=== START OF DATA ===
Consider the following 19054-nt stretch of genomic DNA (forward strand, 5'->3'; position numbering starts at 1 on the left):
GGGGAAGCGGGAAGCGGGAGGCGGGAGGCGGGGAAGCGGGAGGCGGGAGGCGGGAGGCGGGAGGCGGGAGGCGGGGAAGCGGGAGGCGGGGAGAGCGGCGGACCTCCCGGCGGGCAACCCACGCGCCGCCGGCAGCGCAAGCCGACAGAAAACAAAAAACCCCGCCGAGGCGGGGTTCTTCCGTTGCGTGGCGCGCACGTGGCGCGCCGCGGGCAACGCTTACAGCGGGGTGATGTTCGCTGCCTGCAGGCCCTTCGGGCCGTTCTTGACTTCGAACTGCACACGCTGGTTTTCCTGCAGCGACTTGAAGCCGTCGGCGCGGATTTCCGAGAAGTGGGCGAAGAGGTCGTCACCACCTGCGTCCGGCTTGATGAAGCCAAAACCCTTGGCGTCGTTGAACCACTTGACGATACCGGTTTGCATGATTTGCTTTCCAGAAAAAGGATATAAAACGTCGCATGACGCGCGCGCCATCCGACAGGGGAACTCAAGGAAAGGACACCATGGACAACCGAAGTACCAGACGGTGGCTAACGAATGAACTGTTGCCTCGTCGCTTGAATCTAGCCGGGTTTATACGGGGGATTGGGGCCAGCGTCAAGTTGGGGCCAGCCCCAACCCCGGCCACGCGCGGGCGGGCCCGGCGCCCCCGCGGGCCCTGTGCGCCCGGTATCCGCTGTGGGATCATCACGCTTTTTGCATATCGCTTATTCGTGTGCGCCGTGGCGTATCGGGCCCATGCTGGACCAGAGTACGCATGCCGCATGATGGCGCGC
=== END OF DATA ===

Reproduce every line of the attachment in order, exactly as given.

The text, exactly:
Consider the following 19054-nt stretch of genomic DNA (forward strand, 5'->3'; position numbering starts at 1 on the left):
GGGGAAGCGGGAAGCGGGAGGCGGGAGGCGGGGAAGCGGGAGGCGGGAGGCGGGAGGCGGGAGGCGGGAGGCGGGGAAGCGGGAGGCGGGGAGAGCGGCGGACCTCCCGGCGGGCAACCCACGCGCCGCCGGCAGCGCAAGCCGACAGAAAACAAAAAACCCCGCCGAGGCGGGGTTCTTCCGTTGCGTGGCGCGCACGTGGCGCGCCGCGGGCAACGCTTACAGCGGGGTGATGTTCGCTGCCTGCAGGCCCTTCGGGCCGTTCTTGACTTCGAACTGCACACGCTGGTTTTCCTGCAGCGACTTGAAGCCGTCGGCGCGGATTTCCGAGAAGTGGGCGAAGAGGTCGTCACCACCTGCGTCCGGCTTGATGAAGCCAAAACCCTTGGCGTCGTTGAACCACTTGACGATACCGGTTTGCATGATTTGCTTTCCAGAAAAAGGATATAAAACGTCGCATGACGCGCGCGCCATCCGACAGGGGAACTCAAGGAAAGGACACCATGGACAACCGAAGTACCAGACGGTGGCTAACGAATGAACTGTTGCCTCGTCGCTTGAATCTAGCCGGGTTTATACGGGGGATTGGGGCCAGCGTCAAGTTGGGGCCAGCCCCAACCCCGGCCACGCGCGGGCGGGCCCGGCGCCCCCGCGGGCCCTGTGCGCCCGGTATCCGCTGTGGGATCATCACGCTTTTTGCATATCGCTTATTCGTGTGCGCCGTGGCGTATCGGGCCCATGCTGGACCAGAGTACGCATGCCGCATGATGGCGCGC